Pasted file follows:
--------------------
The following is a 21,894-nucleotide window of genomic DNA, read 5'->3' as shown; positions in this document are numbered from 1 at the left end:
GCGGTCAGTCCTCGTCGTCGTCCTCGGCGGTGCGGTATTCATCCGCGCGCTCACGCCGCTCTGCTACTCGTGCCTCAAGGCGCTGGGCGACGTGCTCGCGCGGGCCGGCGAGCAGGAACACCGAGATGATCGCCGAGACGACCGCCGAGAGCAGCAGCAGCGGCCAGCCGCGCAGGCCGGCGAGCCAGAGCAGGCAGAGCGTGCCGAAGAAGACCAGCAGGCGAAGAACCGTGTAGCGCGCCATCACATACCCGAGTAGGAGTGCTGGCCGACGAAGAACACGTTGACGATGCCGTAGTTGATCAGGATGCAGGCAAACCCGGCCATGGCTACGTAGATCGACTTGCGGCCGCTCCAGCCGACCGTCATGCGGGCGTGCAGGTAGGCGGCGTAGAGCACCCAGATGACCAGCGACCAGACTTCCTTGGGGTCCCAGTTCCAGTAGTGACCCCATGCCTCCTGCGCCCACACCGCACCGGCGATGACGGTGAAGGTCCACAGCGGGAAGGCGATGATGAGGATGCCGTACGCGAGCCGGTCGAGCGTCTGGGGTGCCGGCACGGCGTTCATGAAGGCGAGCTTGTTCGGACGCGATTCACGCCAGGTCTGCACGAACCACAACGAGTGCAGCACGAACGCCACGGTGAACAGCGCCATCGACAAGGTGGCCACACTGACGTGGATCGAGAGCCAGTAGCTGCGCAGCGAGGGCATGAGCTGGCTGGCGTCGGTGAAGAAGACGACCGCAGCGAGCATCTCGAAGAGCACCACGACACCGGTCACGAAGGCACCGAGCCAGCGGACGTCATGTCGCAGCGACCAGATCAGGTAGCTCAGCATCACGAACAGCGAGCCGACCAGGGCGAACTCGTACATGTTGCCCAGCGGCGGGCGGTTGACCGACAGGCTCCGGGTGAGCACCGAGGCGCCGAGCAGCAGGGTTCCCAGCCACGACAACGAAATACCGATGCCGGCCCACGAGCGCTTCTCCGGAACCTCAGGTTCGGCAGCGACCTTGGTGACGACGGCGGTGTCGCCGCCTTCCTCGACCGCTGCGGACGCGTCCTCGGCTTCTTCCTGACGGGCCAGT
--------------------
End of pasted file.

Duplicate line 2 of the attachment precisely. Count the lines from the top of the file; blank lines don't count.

GCGGTCAGTCCTCGTCGTCGTCCTCGGCGGTGCGGTATTCATCCGCGCGCTCACGCCGCTCTGCTACTCGTGCCTCAAGGCGCTGGGCGACGTGCTCGCGCGGGCCGGCGAGCAGGAACACCGAGATGATCGCCGAGACGACCGCCGAGAGCAGCAGCAGCGGCCAGCCGCGCAGGCCGGCGAGCCAGAGCAGGCAGAGCGTGCCGAAGAAGACCAGCAGGCGAAGAACCGTGTAGCGCGCCATCACATACCCGAGTAGGAGTGCTGGCCGACGAAGAACACGTTGACGATGCCGTAGTTGATCAGGATGCAGGCAAACCCGGCCATGGCTACGTAGATCGACTTGCGGCCGCTCCAGCCGACCGTCATGCGGGCGTGCAGGTAGGCGGCGTAGAGCACCCAGATGACCAGCGACCAGACTTCCTTGGGGTCCCAGTTCCAGTAGTGACCCCATGCCTCCTGCGCCCACACCGCACCGGCGATGACGGTGAAGGTCCACAGCGGGAAGGCGATGATGAGGATGCCGTACGCGAGCCGGTCGAGCGTCTGGGGTGCCGGCACGGCGTTCATGAAGGCGAGCTTGTTCGGACGCGATTCACGCCAGGTCTGCACGAACCACAACGAGTGCAGCACGAACGCCACGGTGAACAGCGCCATCGACAAGGTGGCCACACTGACGTGGATCGAGAGCCAGTAGCTGCGCAGCGAGGGCATGAGCTGGCTGGCGTCGGTGAAGAAGACGACCGCAGCGAGCATCTCGAAGAGCACCACGACACCGGTCACGAAGGCACCGAGCCAGCGGACGTCATGTCGCAGCGACCAGATCAGGTAGCTCAGCATCACGAACAGCGAGCCGACCAGGGCGAACTCGTACATGTTGCCCAGCGGCGGGCGGTTGACCGACAGGCTCCGGGTGAGCACCGAGGCGCCGAGCAGCAGGGTTCCCAGCCACGACAACGAAATACCGATGCCGGCCCACGAGCGCTTCTCCGGAACCTCAGGTTCGGCAGCGACCTTGGTGACGACGGCGGTGTCGCCGCCTTCCTCGACCGCTGCGGACGCGTCCTCGGCTTCTTCCTGACGGGCCAGT